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Streamlined Synthesis of Binary Nanorods for Power-Efficient Nanocrystal Devices



  • Solar cell devices
  • Light-emitting diodes (LEDs)
  • Microscale and nanoscale electronic devices


  • Lowers manufacturing costs
  • Improves electricity-generating efficiency of nanocrystal-based solar cells
  • Can be used with many micro- and nano-electronic applications
  • Simplified, solution-phase fabrication
  • Tunable composition of materials and optoelectronic properties
  • Enhances and is compatible with existing methods for fabricating nanocrystal-based devices


Nanorods--rod-shaped nanocrystals--are valued for their potential to substantially lower the manufacturing costs of certain electronic devices, such as solar cells; however, the power efficiencies of nanocrystal-based solar cells have been much lower than those of conventional silicon solar cells. Paul Alivisatos and Bryce Sadtler of Berkeley Lab have discovered a way to enhance the synthesis of semiconducting nanorods, which can greatly improve the efficiency of nanocrystal solar cells, light-emitting diodes (LEDs), and other microscale and nanoscale electronic devices, and simultaneously lower manufacturing costs compared to silicon-based technology.

The inventors have found a way to convert cadmium-sulfide (CdS) nanorods in solution, to binary nanorod heterostructures made of CdS-Cu2S, by means of a partial cation exchange reaction. The new method is particularly useful for making Type II heterostructures, whose coupled electronic band structures make them well-suited for use in nanocrystal-based electronics, such as solar cells; it may also allow solar cells to approach efficiencies close to theoretical limits, which conventional methods have failed to achieve. Existing nanocrystal-based devices use either nanocrystal-organic polymer blends or bilayers of two different types of semiconductor nanocrystals, which do not allow a well-controlled interface or connection between a device's components. In contrast, the binary nanorods produced by this new method possess a strong, well-connected interface (known as an "epitaxial interface") between the two materials. This well-connected interface improves the flow of electrical current through nanocrystalline solar cell material, into the electrodes, to power an electrical device.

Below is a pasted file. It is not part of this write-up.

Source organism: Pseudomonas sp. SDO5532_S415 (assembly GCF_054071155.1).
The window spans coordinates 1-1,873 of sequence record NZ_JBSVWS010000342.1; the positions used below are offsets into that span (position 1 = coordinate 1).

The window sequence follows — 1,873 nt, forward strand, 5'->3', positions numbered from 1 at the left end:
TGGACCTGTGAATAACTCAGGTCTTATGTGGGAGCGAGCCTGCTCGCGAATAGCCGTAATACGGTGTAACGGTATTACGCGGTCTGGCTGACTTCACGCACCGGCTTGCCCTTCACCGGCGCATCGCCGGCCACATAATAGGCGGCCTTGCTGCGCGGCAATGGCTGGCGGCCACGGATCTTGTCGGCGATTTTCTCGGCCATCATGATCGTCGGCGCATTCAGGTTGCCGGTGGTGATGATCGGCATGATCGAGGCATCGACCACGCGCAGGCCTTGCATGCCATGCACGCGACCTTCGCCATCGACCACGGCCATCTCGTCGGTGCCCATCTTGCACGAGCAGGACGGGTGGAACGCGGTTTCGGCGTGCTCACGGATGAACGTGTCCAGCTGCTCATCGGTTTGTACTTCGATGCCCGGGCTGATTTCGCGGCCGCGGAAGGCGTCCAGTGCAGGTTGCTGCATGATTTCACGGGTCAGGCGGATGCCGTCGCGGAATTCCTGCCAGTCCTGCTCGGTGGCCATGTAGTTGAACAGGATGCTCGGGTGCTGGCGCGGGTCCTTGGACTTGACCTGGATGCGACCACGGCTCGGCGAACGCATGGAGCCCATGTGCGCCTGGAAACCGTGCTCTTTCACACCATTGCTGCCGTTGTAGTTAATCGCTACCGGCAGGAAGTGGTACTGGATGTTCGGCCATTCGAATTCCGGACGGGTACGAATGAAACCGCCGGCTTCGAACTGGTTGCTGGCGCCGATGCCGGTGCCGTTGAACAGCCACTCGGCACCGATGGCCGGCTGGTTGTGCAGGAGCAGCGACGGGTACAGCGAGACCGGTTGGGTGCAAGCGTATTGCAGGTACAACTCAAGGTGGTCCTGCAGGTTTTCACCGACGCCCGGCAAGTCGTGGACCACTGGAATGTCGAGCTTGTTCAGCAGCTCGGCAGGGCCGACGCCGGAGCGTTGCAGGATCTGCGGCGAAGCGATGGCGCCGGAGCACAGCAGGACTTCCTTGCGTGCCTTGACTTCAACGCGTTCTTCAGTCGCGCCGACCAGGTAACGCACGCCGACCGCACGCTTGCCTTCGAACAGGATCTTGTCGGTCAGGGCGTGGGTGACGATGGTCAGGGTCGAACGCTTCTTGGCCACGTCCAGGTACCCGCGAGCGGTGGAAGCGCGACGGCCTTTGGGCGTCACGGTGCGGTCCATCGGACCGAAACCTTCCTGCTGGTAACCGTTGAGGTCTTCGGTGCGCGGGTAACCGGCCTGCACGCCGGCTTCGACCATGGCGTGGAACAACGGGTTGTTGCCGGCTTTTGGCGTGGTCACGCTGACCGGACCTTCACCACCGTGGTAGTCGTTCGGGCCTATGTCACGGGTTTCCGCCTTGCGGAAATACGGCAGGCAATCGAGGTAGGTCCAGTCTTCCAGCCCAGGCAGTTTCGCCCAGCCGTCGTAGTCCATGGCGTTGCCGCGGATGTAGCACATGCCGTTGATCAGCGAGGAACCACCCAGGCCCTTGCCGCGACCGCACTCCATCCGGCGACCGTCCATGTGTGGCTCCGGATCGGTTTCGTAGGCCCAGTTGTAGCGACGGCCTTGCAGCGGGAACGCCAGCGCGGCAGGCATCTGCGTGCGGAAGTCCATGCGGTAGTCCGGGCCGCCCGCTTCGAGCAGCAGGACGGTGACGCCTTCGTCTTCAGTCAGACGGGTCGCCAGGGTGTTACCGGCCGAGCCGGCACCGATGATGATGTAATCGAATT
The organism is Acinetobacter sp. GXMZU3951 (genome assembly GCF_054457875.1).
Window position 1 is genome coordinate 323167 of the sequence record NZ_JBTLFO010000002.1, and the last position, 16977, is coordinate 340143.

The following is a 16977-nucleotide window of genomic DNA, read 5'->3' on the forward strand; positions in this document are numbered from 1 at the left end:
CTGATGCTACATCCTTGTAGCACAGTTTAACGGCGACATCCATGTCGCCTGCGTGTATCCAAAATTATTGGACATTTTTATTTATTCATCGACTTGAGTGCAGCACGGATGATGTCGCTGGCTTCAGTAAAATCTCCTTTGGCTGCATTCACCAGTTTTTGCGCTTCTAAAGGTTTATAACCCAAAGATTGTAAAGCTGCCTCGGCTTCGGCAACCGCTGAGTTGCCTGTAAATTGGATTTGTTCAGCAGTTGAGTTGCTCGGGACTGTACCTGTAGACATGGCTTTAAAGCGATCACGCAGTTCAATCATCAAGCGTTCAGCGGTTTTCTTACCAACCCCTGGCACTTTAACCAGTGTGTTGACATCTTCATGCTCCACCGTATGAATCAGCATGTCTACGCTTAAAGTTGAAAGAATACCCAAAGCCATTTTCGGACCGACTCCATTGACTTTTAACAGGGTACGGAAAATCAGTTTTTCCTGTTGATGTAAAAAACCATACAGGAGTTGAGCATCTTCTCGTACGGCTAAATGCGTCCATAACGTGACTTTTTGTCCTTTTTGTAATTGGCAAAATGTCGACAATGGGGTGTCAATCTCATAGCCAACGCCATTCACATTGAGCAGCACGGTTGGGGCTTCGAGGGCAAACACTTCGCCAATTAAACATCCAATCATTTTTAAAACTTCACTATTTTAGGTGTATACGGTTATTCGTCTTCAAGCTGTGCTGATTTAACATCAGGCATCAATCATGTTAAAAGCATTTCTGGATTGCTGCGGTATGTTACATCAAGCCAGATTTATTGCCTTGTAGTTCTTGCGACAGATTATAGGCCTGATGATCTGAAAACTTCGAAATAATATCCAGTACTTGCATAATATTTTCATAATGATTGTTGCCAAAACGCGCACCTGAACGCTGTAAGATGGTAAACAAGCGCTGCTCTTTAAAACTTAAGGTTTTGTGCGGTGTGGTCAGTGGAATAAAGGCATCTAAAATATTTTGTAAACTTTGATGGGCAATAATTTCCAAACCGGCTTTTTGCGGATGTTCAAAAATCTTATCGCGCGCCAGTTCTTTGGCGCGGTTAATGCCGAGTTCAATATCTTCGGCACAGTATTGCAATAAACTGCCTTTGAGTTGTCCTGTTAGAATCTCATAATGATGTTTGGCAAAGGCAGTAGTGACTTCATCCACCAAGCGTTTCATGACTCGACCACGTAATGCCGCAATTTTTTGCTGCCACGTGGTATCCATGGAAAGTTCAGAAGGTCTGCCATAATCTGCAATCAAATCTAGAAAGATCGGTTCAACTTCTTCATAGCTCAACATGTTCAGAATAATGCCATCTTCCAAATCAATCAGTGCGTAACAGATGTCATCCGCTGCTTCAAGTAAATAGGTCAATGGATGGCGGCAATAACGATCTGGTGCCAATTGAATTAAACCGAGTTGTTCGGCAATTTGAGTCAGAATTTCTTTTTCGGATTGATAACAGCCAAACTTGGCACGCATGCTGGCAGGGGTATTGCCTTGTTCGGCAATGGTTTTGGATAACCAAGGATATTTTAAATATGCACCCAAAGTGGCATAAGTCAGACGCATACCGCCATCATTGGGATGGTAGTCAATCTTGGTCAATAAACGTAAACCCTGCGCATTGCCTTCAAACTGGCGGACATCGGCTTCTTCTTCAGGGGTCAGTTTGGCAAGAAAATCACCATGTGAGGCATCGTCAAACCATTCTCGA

The Berkeley Lab method promises to simplify the manufacturing process for the micro- and nano-electronics industries, by using solution-phase processing, while also enabling better control over the composition and properties of materials during synthesis. For example, the inventors have shown that the spectral regions of solar energy absorbed by the nanorods can be controlled by their relative proportions of CdS and Cu2S materials, which in turn affect the amount of electrical current produced by a device. Thus, it is possible to adjust the binary nanorod's optoelectronic properties, or the extent by which binary nanorods absorb and emit light, making them useful for broad optoelectronic applications. The ability to control a material's composition and optoelectronic properties can also lower batch manufacturing costs, by producing devices of the same nanomaterial proportions and properties, and resulting in fewer fabrication errors.


  • Published Patent Application PCT/US2009/037952 available at Available for licensing or collaborative research.

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Sadtler, B., Demchenko, D.O., Zheng, H., Hughes, S. M., Merkle, M.G., Damen, U., Wang, L.P., Alivisatos, A. P., "Selective Facet Reactivity during Cation Exchange in Cadmium Sulfide Nanorod," Journal of the American Chemical Society 2009, 131, 5285-93.



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